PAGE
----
I am a pediatrician, I am acutely aware of the fact that largest population of this country are women and children. And I see the sufferings of our people, children, especially children under five. Many are dying daily, pregnant women dying in childbirth in spite of all our human and natural resources.

We must do something. We do not have the luxury of time. There is this thing that Martin Luther King called the fierce urgency of now, that I don’t see the fire in people. Our people are dying. And we have an agency that the federal government has put money in trust on behalf of our people to pay for them.

This is the story of the NHIS. What I found was shocking. I came from the academia and of course we ask questions. I was carrying files and spending sleepless nights to find out about this agency. What has come into the NHIS over the last 12, 13 years, what has it achieved? Who has benefited?

Have we achieved our mandate? If not, why? Where are the problems and how can we solve the problems?  These are the questions I have been asking and these are the questions many interest groups in this country do not want me to ask.

That is why I am here. What I found, instead of 180m Nigerians we say we should be covering, we have covered three million. And that three million, nobody can lift his holy scripture, be it the Bible, the Torah or the Quran and swear by that number. Why?

Because this number has been falsified and padded to the advantage of HMOs. I came from the United States, the land of HMOs. That is where they copied it and brought it here. When they copied it, they pasted it to their advantage, to the disadvantage of the little guy. And I have said it, do not copy if you don’t know how to paste. They copied and pasted it to their advantage.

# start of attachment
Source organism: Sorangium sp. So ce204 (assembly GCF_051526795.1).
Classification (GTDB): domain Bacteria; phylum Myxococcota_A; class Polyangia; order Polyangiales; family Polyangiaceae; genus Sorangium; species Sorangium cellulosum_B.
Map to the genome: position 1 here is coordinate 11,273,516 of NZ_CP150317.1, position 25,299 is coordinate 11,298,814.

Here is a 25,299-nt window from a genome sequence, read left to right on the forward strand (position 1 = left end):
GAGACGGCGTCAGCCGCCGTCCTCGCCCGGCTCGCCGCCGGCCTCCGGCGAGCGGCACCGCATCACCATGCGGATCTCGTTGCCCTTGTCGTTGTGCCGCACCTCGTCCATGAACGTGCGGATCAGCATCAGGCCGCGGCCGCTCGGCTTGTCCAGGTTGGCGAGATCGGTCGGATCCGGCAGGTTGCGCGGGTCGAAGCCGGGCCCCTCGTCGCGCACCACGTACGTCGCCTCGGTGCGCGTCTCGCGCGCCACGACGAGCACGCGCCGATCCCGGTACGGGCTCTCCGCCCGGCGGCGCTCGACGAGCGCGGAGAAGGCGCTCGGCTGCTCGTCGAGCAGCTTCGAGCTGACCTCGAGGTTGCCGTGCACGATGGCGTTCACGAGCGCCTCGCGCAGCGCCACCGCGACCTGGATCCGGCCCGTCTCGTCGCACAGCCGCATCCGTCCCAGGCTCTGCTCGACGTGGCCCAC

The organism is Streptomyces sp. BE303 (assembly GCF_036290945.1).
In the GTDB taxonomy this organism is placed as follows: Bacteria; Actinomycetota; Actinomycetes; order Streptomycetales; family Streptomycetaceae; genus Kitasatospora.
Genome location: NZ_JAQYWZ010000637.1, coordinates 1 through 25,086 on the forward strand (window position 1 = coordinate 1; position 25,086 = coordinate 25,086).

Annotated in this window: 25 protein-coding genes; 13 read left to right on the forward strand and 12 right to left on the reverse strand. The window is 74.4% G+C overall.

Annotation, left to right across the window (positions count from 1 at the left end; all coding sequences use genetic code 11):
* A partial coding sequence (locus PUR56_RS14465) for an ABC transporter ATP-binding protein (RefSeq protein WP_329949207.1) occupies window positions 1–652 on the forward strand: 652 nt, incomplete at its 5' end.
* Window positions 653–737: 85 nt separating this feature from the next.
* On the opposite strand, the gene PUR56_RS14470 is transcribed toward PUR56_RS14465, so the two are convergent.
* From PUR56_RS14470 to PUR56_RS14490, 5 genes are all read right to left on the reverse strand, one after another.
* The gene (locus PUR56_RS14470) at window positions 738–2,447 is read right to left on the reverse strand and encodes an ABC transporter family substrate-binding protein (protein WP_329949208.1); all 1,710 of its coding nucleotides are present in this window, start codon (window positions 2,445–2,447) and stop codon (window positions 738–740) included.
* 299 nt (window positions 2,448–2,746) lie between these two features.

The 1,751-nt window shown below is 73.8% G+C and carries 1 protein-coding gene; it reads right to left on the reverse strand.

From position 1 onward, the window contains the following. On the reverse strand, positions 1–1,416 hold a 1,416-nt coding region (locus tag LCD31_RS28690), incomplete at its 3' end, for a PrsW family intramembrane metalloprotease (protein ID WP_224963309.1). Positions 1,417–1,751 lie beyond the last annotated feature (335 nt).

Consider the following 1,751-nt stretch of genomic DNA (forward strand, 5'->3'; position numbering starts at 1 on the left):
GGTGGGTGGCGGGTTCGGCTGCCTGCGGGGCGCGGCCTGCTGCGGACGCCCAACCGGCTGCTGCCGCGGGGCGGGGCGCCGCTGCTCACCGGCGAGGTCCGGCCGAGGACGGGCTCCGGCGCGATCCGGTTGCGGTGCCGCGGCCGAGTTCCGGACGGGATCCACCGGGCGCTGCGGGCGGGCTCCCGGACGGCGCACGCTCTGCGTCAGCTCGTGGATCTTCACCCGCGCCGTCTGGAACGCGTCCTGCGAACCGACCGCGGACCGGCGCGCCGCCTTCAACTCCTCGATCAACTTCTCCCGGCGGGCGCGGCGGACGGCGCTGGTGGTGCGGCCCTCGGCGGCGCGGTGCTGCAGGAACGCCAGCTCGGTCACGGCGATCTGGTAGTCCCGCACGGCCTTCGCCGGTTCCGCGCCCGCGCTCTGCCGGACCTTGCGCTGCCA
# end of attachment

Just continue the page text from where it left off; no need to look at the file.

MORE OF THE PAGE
Universal health coverage is failing in America. Do you think it is possible in Nigeria? Is it possible in Africa?

What that tells you is that it is not the resources but how you manage the resources. Health indices in Cuba are better than that of the United States. So, it is how you manage the resources, not the money.

I have seen how much money has come into the NHIS and the result. Is it achievable? Can we do better? Yes, you bet, absolutely. We can do a lot better than this. Now people are talking about UHC just like a song.

We were young in medical school when they said healthcare for all by the year 2000. We are 18 years beyond and we are not there yet. Now UHC, they are making it into a song. It is not a song. It is a very serious and solemn promise to our people that every person is entitled to good quality healthcare.

It is not only a human right, but it is a tool towards poverty alleviation, but people are talking UHC without knowing what it entails. It is a huge responsibility I feel everyday of my waking hours, on this chair. I am at an agency that could have impactful difference in the lives of our people.

If, and only if that potential is harnessed. It has not been. We are trying to clean the system and make it work for all our people.